China has been a curious place of stories and mysteries. History adds veils of identity and mystery to much of its culture and architecture. From dynasties to war times to present, China has taken on so many distinct identities and has archived many tales and stories on the walls of houses, arches of bridges and tiles of roofs. One of the cities that portrays these identities would be Suzhou (sorry, same city as the previous post but we went to different places so equally as exciting!)

Our impromptu Suzhou trip started off with an early G-train ride (I’m still not sure if this is bullet train or not because I was told otherwise but I can’t feel it when it starts moving, it’s like floating).

So apparently, train stations here are a big deal, I mean at least to us Singaporeans, it is a big deal. The architecture of the stations are elaborate (I don’t have a good shot of Hangzhou’s station because we were rushing and it was too huge to fit into the tiny lens of my iPhone 6 : /).  But here’s a photo of Suzhou’s train station!

Suzhou’s Train Station

Suzhou is a beautiful watertown and has her own characteristic architecture of plain white walls and black Chinese tiles. This combination adds a quaint and calming atmosphere to the streets. Let the pictures do the talking.

White walls and black tiles
Houses along the river
While this side of the bridge is really pretty, the other side is plain ratchet…
Pretty sight
We saw this on our way to the first destination
This reminds me of Japan

And with that, things just got a little more exciting, and challenging. We took to a gib street-side vendor in hope of getting cheaper tickets. All is well…

Boat ride!

Until… they decided that we were definitely interested in buying silk and pearls, and wasted our afternoon. But the rest of the ride was still pretty cool.

Suzhou is famous for the gardens
The uglier the rocks, the prettier it is considered (as should be for most scenarios)
More gardens!
Even more gardens! wow-y

And so we rushed. And we rushed for our main purpose of going to Suzhou was to see the Suzhou Museum, the architecture is a perfect mix of traditional Chinese and modern Western influences.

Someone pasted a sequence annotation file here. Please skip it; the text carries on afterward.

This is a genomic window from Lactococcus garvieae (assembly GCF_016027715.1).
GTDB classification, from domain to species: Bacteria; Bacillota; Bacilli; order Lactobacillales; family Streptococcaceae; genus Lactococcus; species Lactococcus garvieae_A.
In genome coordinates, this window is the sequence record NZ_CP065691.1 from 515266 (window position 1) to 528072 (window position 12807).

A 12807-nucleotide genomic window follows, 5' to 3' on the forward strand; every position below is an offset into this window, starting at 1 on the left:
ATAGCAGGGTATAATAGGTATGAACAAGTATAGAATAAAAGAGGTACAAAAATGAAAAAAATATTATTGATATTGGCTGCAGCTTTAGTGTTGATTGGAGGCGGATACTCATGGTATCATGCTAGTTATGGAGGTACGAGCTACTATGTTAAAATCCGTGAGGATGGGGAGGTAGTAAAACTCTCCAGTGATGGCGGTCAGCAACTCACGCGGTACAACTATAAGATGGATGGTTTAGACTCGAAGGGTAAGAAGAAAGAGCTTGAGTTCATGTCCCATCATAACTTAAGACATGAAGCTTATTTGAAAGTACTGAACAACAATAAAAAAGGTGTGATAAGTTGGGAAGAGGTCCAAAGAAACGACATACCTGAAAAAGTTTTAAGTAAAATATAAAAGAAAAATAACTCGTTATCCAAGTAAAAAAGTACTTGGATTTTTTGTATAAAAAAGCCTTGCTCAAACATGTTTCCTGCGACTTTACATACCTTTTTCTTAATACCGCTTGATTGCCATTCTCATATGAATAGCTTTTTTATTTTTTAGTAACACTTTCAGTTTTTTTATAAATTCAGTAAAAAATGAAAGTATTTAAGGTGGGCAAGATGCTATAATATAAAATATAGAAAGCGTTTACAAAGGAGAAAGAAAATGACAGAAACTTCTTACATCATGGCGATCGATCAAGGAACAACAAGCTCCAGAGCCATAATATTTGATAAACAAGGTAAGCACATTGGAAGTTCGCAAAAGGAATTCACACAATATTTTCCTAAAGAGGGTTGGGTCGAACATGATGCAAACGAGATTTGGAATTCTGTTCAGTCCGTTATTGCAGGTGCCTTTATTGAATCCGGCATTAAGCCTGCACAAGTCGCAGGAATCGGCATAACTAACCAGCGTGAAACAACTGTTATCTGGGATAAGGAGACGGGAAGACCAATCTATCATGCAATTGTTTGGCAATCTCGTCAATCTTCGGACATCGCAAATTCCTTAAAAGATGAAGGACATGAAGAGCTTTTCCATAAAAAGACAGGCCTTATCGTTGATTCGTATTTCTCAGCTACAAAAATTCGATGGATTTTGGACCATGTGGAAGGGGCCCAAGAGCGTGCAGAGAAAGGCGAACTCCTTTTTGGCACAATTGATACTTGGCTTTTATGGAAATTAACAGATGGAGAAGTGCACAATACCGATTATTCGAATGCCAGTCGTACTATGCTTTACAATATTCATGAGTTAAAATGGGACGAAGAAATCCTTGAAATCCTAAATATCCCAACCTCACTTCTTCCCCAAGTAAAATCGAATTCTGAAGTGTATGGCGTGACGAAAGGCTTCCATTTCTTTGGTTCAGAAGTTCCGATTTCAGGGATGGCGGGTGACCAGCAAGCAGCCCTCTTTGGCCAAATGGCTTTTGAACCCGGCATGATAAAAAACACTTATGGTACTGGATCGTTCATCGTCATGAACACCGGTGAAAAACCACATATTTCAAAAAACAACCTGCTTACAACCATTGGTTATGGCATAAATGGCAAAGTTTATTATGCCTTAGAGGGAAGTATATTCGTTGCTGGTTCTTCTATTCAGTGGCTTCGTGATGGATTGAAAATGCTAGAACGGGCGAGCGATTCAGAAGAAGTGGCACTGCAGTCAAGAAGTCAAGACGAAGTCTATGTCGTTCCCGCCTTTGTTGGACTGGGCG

Lo and Behold, we made it just in time (2 minutes and the doors would have been shut, so yay!). Now, enough of me talking because I don’t think my words will be enough to describe the ingenuity of I.M Peh.

Front view
Front left
Front right
Filtered natural lighting against the warm artificial lights of the rooms
mad skills
Back view

All was worth it in the end. And so, we left the museum deeply impressed and inspired. Grabbed dinner (xiaolongbaos and a whole goose) and rushed *again* to the train station.  This time, we missed our ride, so we had to take the normal 4/5-hour train ride back. Quite an experience!

And so we bade our farewell to lovely Suzhou.

– Daniel

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Team members: Chan Jia Hui / Cheong Yi Lei / Chow Khoi Rong, Clara / Daniel Yong Kaijie / Joshua Lim Wen Yao / Ng Jin Xi / Quek Wan Juan, Gabrielle / Tan Chu Er, Joey / Teo Mei Qin, Elizabeth / Yap Zi Qi / Yeow Zhi Wei Michael Augustine Through the footpaths of charming Hangzhou city, Chinese Urban and Architectural Environment aims to develop, in the students, an understanding and appreciation for Chinese urban styles and the exciting developments of her architecture through history. The project also involves small-scale landscape architectural design practices that builds key fundamental design skills, concepts and thinking that is necessary for the making of an architect.


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